Apple Pre-Earnings: Is Apple Wearables Optimising the Show?

Apple Pre-Earnings: Is Apple Wearables Optimising the Show? ...

As Apple's earnings day approaches, the Apple Maven continues to investigate the key issues that are likely to take center stage. So far, I have explained how and may still do very well despite tough comps, while services are likely to increase total company margins.

Heute, I face off two segments that often fly under investors' radar: (1) iPad and (2) the diversified wearables, home, and accessories industries. This may be beneficial to increase revenue and investor sentiment this quarter?

Figure 1: Apple Pre-Earnings: Could iPad or Wearables Steal The Show?


The Apple Maven (Read More)

iPad and wearables are on the rise in the last decade.

The iPad is a key business in Apple's portfolio, according to some investors. I will not argue against the notion, but I believe that wearables, home, and accessories deserve at least as much attention.

Growth in the wearables and home sector was recorded in a quarterly average of 29 percent since the start of fiscal year. By contrast, iPhone growth was a far less timid 8%. Even services managed to increase revenues by 22% in the period, on average.

iPad is one of the most successful products in increasing revenues, second only to wearable and home, according to the quarterly average of 19%. These peaks and valleys have been far apart this time last year, and at -14% in the most recent quarter, implying lumpiness in sales. See graph below on the left.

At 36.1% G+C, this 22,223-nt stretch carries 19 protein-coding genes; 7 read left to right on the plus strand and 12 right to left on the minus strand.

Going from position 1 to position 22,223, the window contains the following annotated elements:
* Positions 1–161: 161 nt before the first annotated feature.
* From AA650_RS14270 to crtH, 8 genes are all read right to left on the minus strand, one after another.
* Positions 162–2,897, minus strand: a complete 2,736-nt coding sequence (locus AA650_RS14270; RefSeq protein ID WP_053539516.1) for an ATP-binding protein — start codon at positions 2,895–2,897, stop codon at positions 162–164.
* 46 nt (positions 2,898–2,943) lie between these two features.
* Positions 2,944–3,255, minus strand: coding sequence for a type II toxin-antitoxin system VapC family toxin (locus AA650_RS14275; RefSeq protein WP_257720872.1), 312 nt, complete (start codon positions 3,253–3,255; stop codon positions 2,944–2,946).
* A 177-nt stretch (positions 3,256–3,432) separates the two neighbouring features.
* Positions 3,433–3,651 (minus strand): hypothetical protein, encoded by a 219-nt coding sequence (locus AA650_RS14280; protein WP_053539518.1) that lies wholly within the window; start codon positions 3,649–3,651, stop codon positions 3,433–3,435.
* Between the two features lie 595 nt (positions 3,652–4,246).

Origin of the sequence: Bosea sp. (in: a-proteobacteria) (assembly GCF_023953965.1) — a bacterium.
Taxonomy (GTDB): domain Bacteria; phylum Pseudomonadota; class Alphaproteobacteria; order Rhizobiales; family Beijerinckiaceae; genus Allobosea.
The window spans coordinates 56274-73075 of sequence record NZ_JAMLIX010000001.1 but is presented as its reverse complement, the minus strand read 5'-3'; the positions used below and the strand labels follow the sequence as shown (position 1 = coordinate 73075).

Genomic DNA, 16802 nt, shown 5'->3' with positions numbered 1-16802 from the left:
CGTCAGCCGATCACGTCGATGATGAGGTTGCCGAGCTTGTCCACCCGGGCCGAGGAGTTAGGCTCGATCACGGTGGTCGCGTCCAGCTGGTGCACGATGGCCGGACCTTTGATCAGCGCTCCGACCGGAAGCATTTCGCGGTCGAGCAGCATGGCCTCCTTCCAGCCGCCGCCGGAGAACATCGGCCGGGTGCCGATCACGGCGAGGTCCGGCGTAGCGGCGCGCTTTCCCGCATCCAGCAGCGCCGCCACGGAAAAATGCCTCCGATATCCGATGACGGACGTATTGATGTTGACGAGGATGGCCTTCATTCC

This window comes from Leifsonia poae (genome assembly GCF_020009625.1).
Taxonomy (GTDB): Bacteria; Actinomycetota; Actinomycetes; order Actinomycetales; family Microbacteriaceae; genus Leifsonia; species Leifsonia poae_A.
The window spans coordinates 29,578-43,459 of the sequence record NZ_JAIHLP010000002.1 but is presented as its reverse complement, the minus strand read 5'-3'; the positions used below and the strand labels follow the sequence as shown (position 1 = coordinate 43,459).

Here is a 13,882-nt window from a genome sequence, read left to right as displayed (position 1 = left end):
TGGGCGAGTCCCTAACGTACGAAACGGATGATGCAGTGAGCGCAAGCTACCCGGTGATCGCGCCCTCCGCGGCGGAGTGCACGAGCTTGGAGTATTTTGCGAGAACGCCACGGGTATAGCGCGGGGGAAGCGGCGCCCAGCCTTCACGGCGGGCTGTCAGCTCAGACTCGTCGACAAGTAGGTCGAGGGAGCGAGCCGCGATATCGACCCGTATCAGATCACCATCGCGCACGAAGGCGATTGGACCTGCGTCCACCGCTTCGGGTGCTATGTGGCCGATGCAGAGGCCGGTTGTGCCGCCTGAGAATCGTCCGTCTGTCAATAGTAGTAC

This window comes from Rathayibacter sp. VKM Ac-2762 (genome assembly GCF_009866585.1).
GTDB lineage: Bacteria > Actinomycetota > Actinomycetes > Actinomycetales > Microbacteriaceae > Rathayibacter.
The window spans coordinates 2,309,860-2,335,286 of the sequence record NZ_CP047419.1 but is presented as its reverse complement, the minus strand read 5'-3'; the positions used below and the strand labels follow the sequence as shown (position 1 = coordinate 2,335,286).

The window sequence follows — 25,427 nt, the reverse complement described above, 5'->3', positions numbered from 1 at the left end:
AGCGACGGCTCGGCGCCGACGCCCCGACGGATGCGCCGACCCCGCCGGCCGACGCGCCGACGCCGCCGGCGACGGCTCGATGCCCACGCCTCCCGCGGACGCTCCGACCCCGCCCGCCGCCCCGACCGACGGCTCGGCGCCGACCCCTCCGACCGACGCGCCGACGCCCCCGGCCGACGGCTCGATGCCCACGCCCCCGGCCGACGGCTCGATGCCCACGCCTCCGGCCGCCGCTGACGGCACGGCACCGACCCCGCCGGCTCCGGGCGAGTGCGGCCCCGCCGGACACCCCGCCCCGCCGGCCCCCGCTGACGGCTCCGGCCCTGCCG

Figure 2: iPad growth and wearables growth.

DM Martins Research

The iPad and wearables segments have grown at an unusual rate in the past couple of years. The potential culprit: supply chain problems that have hampered Apple from meeting demand.

Headwinds are still possible.

Apple's iPad, the Watch, and even AirPods (whose sales have increased in the last year or two) are excellent businesses. Wearable devices, particularly, might see a demand revival impulsed by the post-pandemic "return to normal."

Despite the fact that I find it premature to place optimistic betting at this point for the following reasons:

I am not expecting much from these two segments that account for nearly one-third of Apple's total income. In fact, the iPad will be faced with tough 2021 comps. The YOY change is even likely to be negative, if it is the only reportedable product category to experience this time.

I believe that the iPhone, Mac, and services would deliver outcomes beyond expectations. iPad and wearables are, at best, the most popular games in the quarter.

(Disclaimers: this is not investment advice. The author may be long one or more stocks mentioned in this report. The article may also include affiliate links. These partnerships do not influence editorial content. Thanks for supporting Apple Maven)

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